"Crazy? You want to see crazy? WELL I'LL GIVE YOU
A vague and unsubstantiated sensation that
a person or relationship isn't healthy, even if you
don't know why. A creep is someone who
sets off your creep-o-meter because of something
they say or do that seems inappropriate to
the circumstances. It usually has something
to do with violating
and not being honest about ones motivations.
is a person or relationship you don't understand
but that isn't necessarily bad (it could go either
way when you have more information).
Creepiness is a vibe, not substantive evidence,
and it is not admissible in court for very good
reasons (namely, the difficult of distinguishing
it from spookiness). Nonetheless, we have to acknowledge that
valid information can be received on nonverbal channels, and we should not simply
discard it because it isn't empirical.
Courts can't rule on creepiness and other weird
vibes, but you can. At the least, these vibes
should prompt you to seek more information.
A condition of continuous operational overload in
which only the most important problems are
addressed. During crisis mode, you are focussed
on putting out fires, slaying dragons and rescuing
maidens in distress and don't have time for such
trivial things as cleaning house and doing the
laundry. As a result, the house goes to hell and
the laundry piles up and never gets done.
Caseworkers from the Department of Family Services often
operate in crisis mode. Every day there is a new
crisis pushing aside lesser concerns, which might
never get addressed. This is also the problem of
superheroes everywhere: When you are always trying
to save the world, when do you do your laundry?
crocodile tears —
The loud public complaints of birth
parents whenever anything unfortunate happens to their son
or daughter while in foster care or juvenile detention. If
the child stubs his toe, the parents wail about the cruelty
of the state even if what they did to the child was far
worse. Heaven forbid a child should die while in custody.
That's when deadbeat dads and absentee moms emerge from the
woodwork to weep to the press and initiate potentially
lucrative lawsuits. If they gave as much
attention to the child when he was still alive, then the kid
might never have been in custody.
caseworker (DFS) inherited from the old state system (DCFS),
especially an inept or indifferent one.
domestic violence —
an overt expression of physical aggression between people who live together,
have lived together in the past or who are related to each other.
(The term is generally not used for violence directed at
children, which is child abuse.)
Domestic violence is defined by the intent of the action and not
its force. If you throw a slice of bread at your spouse, it is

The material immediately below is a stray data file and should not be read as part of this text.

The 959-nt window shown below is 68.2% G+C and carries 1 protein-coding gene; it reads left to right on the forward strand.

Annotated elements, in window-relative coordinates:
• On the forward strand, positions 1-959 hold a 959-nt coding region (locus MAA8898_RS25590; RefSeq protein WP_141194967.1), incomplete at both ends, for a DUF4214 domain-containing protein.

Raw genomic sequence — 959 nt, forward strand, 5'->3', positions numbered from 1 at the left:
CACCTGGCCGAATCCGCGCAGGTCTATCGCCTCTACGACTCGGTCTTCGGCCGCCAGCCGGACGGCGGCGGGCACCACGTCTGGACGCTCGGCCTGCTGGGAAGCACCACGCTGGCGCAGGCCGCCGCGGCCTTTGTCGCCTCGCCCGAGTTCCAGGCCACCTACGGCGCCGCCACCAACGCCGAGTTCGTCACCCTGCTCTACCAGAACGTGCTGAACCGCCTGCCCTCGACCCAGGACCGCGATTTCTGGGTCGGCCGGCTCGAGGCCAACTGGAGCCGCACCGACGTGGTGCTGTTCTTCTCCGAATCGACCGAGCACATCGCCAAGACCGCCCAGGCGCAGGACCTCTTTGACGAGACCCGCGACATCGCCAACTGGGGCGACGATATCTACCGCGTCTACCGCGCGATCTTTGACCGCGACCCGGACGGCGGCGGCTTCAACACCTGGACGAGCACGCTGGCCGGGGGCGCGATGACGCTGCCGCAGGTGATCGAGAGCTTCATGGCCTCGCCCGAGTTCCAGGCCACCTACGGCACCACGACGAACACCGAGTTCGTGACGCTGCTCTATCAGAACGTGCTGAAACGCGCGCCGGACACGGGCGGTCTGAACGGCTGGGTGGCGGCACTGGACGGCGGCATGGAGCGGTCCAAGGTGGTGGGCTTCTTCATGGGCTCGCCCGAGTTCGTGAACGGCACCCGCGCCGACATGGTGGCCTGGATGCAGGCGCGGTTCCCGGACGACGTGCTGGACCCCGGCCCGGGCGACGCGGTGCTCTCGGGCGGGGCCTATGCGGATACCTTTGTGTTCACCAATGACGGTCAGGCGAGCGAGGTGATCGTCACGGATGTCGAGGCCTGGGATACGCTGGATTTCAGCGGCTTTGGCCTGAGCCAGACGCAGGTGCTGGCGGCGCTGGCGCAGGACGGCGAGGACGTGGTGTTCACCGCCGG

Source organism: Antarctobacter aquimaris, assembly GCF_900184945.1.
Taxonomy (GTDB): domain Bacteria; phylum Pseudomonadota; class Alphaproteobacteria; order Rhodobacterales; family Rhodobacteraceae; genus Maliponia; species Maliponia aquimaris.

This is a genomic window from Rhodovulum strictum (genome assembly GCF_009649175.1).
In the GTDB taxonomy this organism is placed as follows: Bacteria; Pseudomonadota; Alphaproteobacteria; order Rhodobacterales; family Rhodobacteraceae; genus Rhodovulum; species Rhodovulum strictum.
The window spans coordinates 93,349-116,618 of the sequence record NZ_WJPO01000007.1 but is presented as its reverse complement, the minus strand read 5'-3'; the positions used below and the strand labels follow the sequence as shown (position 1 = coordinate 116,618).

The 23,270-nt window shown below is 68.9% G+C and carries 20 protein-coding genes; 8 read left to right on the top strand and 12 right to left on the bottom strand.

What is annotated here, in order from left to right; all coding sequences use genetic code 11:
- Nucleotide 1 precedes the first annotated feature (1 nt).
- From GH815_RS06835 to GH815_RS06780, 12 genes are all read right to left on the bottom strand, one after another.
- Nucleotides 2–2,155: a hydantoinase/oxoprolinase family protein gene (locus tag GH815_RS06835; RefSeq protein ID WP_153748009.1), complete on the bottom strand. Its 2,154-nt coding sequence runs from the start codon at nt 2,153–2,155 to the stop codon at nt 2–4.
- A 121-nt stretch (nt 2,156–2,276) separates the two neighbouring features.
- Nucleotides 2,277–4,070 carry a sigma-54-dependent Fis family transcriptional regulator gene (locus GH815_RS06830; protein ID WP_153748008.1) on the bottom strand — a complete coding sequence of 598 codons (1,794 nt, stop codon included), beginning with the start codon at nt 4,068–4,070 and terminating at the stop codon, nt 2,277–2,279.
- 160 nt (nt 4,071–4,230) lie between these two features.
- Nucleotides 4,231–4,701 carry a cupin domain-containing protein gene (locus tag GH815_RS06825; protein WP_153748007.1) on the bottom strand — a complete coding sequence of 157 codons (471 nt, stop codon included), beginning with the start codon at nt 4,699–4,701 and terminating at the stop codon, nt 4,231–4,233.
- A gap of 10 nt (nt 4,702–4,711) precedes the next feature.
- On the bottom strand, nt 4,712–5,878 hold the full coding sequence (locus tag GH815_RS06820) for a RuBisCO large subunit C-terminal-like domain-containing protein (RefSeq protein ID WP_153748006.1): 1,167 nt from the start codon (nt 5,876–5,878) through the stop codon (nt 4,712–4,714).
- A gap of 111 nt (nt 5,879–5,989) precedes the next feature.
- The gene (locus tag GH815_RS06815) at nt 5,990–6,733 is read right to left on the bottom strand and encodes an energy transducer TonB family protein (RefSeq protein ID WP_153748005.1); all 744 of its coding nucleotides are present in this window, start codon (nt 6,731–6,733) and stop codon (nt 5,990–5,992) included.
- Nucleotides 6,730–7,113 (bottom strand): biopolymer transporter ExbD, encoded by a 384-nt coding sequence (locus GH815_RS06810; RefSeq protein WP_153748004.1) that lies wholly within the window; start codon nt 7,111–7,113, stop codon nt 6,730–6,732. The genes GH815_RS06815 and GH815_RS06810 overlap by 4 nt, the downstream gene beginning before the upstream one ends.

domestic violence if the action is an expression of hostility,
while accidentally dropping the bread in their direction is
not a crime.
In fact, the same applies to all food items and kitchenware:
toast, sandwiches, muffins, pies, spoons, plates, coffee mugs....
For some reason,
coffee mugs are a really popular item for domestic violence, perhaps
because they are easy to grab and throw. It is still domestic
violence even if the victim ducks and the object misses and
shatters on the wall behind. Slapping, hitting, punching, shoving,
biting (a surprisingly popular method), and any other form of bodily assault
also fall into the legal category of domestic violence.
And let's get enlightened here: It's not just men beating
on women. The gentle sex does a fair amount of it as well;
they just tend to not cause as much physical damage
and are less likely to be reported.
Intent can be difficult to define, since the perpetrator almost always
believes that their actions are wholly justified by the behavior of
the victim. If I throw a coffee mug at you, it is because of your
insensitive words, your disrespectful attitude
or your failure to do what I tell you to.
You forced me to do it, and my violence is no worse than yours.
The law takes a slightly different view. Contrary to the belief
of many, hurtful words do not constitute domestic violence.
This is America: Within the privacy of your own home, you can
verbally demean or psychologically abuse your own family members
in any manner you choose. Only when the encounter turns physical
is the law authorized to intervene.
Domestic violence tends to be prevalent among the emotionally
volatile, especially victims of Borderline
Personality Disorder and related personality traits.
It is a expression of paranoia
and projection, which is the externalization of
one's inner frustrations. I lash out at you because I feel bad
about myself, and I assume that you are responsible.
Even one misspoken word can seem like terrible violence to me,
so I feel justified in doing violence to you.
The response of the legal system is limited. It can either issue
a Temporary Protective Order to keep the
parties apart, or it can prosecute the offender. Neither of
these solutions are practical unless the victim is willing to